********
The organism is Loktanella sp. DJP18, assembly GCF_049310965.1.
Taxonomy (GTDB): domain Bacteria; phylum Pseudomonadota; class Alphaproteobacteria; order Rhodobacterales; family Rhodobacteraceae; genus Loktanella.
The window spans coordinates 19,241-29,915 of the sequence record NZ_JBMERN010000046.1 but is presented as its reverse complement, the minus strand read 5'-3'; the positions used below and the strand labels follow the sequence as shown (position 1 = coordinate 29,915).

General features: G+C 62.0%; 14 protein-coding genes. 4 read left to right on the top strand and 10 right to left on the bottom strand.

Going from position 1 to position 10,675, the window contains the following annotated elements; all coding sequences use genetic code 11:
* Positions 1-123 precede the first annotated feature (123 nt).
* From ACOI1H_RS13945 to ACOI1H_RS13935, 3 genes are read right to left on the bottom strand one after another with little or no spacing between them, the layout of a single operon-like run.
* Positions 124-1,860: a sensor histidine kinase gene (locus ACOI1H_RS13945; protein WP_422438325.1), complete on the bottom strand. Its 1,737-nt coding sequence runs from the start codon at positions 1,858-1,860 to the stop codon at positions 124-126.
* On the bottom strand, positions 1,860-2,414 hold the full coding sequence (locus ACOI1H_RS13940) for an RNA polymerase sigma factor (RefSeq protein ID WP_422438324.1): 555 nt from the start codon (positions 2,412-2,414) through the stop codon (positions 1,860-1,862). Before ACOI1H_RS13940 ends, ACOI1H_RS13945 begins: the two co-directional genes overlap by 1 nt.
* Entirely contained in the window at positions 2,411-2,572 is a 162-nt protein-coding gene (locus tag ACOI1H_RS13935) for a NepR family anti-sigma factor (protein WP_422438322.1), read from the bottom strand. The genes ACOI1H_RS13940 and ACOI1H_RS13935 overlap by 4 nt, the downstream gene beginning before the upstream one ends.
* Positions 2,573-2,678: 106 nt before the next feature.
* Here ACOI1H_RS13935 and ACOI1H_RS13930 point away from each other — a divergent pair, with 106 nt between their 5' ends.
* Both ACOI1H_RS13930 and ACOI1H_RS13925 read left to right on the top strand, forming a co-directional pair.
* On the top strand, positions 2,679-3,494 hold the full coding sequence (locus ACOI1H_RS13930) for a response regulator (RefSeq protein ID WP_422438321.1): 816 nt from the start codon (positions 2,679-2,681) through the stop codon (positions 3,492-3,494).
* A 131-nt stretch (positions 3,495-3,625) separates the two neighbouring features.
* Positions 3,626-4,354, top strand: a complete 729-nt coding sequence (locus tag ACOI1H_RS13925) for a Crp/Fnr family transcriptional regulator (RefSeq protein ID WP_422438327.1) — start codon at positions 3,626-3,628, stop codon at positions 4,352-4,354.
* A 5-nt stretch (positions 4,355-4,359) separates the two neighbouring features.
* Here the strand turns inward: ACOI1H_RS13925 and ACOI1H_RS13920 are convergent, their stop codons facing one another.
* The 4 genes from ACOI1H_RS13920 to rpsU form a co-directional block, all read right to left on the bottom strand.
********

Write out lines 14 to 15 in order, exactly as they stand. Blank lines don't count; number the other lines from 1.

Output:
* On the top strand, positions 2,679-3,494 hold the full coding sequence (locus ACOI1H_RS13930) for a response regulator (RefSeq protein ID WP_422438321.1): 816 nt from the start codon (positions 2,679-2,681) through the stop codon (positions 3,492-3,494).
* A 131-nt stretch (positions 3,495-3,625) separates the two neighbouring features.